Italian police recovers Nazi-looted drawings offered online

The Cavedone studies were among 750 drawings plundered from the Czech villa of Arthur Feldmann, a Jewish lawyer who died in the Holocaust

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Giacomo Cavedone, Study of a Priest Holding a Book

Giacomo Cavedone, Study of a Priest Holding a Book

Italian police have recovered two chalk studies by Giacomo Cavedone that were looted by the Nazis from the villa of Arthur Feldmann, a Jewish lawyer who died of a heart attack in prison in 1941 after being arrested and tortured.

The two drawings by Cavedone (1577-1660), on either side of a single sheet of paper, are Study of a Priest Holding a Book and A Study of the Standing Figure of a Young Soldier. They are among more than 750 drawings by Dutch, Italian and French 16th- and 17th-century artists seized when the Nazis evicted Feldmann from his home in Brno, Czechoslovakia, in March 1939.

The drawing was identified by the New York Holocaust Claims Processing Office when it was offered for sale at Old Paintings Online, based in the northern Italian town of Salò. The HCPO alerted the Carabinieri, which recovered the work.

“The return of this drawing with the help of the Italian government is very symbolic for us,” says Uri Peled, Feldmann’s grandson. Peled says his father, Feldmann’s son, escaped to Palestine via Trieste on an Italian-manned ship. “Were it not for the Italians, my family would have perished in Auschwitz,” he says. “Now 80 years later it is the Italians who return this artwork to the Feldmann heirs.”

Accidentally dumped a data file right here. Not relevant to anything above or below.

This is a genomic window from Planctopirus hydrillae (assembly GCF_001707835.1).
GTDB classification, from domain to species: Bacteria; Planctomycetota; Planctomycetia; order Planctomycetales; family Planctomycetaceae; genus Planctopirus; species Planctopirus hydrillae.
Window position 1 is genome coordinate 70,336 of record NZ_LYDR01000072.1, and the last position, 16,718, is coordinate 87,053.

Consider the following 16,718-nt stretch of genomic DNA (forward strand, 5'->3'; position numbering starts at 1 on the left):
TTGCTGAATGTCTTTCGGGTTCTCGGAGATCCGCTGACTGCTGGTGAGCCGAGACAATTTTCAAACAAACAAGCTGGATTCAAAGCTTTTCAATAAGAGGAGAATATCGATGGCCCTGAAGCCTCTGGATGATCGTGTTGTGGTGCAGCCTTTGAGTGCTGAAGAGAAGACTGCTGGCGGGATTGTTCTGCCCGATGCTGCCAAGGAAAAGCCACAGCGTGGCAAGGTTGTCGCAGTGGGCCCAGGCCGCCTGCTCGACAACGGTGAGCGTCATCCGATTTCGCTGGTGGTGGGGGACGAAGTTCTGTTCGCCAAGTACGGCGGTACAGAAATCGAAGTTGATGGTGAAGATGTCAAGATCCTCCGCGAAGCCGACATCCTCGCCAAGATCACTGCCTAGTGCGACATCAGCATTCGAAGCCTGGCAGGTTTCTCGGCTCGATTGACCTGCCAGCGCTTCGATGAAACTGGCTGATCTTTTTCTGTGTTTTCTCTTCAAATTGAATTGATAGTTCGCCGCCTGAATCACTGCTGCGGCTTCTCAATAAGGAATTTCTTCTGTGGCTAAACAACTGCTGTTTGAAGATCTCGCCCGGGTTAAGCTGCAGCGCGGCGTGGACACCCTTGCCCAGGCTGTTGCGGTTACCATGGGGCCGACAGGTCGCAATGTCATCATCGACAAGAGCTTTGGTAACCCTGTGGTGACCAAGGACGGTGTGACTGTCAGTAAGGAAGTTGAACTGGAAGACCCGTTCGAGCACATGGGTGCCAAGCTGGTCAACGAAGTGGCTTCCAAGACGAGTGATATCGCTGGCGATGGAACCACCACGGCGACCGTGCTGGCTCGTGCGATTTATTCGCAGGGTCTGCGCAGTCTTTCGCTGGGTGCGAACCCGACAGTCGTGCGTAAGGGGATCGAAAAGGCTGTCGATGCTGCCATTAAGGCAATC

The fate of most of Feldmann’s collection is not known, although the Moravian Provincial Museum in Brno purchased 135 drawings from the German authorities. These were restituted to the Feldmann family by the Czech government in 2003.

Four drawings wound up in the British Museum’s collection. In 2005, the UK High Court found that the British Museum was not legally permitted to restitute the works under the 1963 British Museum Act.

In 2006, the UK Spoliation Advisory Panel recommended that the government should instead pay compensation of ₤175,000 to Feldmann’s heirs.


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